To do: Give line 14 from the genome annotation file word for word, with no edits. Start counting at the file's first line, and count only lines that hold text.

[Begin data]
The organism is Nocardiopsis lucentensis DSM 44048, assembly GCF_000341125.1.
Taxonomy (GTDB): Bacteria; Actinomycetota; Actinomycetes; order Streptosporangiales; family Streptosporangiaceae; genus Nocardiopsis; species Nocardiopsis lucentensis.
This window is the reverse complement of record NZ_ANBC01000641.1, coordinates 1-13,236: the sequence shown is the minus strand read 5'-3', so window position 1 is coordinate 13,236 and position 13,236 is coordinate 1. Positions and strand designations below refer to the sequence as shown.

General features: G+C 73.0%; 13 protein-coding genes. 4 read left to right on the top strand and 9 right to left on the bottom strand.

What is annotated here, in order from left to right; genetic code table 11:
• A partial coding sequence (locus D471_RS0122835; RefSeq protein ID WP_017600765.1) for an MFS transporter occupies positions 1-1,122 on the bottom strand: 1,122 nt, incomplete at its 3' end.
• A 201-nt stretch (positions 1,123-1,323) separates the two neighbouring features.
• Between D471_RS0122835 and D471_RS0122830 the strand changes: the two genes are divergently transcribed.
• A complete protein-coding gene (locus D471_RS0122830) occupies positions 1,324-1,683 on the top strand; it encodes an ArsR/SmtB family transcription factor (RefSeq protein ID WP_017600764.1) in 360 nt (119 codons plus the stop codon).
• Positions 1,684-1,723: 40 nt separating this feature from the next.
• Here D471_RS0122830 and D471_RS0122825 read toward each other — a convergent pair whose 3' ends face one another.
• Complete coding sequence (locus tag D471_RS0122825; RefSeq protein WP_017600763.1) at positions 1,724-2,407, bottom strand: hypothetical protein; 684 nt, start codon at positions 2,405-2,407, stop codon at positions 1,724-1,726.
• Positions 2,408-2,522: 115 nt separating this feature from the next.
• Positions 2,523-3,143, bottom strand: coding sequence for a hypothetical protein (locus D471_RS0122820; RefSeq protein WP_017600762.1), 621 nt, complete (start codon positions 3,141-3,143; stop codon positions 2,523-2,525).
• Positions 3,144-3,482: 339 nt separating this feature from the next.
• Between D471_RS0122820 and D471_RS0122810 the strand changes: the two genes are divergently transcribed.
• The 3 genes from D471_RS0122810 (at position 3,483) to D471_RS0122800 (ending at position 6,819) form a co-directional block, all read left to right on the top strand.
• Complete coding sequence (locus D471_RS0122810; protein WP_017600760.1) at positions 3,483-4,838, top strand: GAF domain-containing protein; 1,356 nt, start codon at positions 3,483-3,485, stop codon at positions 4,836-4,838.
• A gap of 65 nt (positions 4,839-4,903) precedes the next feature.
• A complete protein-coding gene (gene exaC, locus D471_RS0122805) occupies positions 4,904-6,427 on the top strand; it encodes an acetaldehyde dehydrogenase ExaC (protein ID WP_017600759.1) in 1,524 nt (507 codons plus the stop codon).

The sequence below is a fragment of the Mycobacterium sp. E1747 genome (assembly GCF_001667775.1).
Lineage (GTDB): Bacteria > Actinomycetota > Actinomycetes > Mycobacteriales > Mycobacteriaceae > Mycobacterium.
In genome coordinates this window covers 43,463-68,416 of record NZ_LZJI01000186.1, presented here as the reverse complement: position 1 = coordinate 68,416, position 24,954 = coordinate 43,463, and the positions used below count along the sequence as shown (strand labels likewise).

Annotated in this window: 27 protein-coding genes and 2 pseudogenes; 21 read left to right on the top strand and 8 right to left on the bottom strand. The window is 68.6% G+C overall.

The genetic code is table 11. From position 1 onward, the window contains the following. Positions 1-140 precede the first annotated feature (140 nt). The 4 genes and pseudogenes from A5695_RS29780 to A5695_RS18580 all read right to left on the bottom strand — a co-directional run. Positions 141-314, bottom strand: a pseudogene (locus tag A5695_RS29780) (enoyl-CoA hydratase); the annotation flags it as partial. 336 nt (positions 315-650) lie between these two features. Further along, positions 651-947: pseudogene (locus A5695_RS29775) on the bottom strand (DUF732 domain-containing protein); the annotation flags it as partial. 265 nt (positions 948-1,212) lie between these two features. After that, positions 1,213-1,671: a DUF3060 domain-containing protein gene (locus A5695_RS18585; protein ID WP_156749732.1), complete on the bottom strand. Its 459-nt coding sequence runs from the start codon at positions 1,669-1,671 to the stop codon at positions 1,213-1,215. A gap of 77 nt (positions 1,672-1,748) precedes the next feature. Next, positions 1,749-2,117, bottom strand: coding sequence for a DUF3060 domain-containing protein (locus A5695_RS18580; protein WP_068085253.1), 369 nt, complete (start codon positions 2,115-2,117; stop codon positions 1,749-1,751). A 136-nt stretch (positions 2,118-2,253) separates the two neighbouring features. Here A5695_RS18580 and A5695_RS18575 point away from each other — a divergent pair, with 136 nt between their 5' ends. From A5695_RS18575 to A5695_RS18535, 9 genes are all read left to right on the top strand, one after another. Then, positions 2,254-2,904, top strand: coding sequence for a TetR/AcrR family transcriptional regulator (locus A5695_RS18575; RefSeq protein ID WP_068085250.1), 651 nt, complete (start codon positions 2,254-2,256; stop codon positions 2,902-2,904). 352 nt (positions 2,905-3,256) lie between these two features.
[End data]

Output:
• Positions 2,523-3,143, bottom strand: coding sequence for a hypothetical protein (locus D471_RS0122820; RefSeq protein WP_017600762.1), 621 nt, complete (start codon positions 3,141-3,143; stop codon positions 2,523-2,525).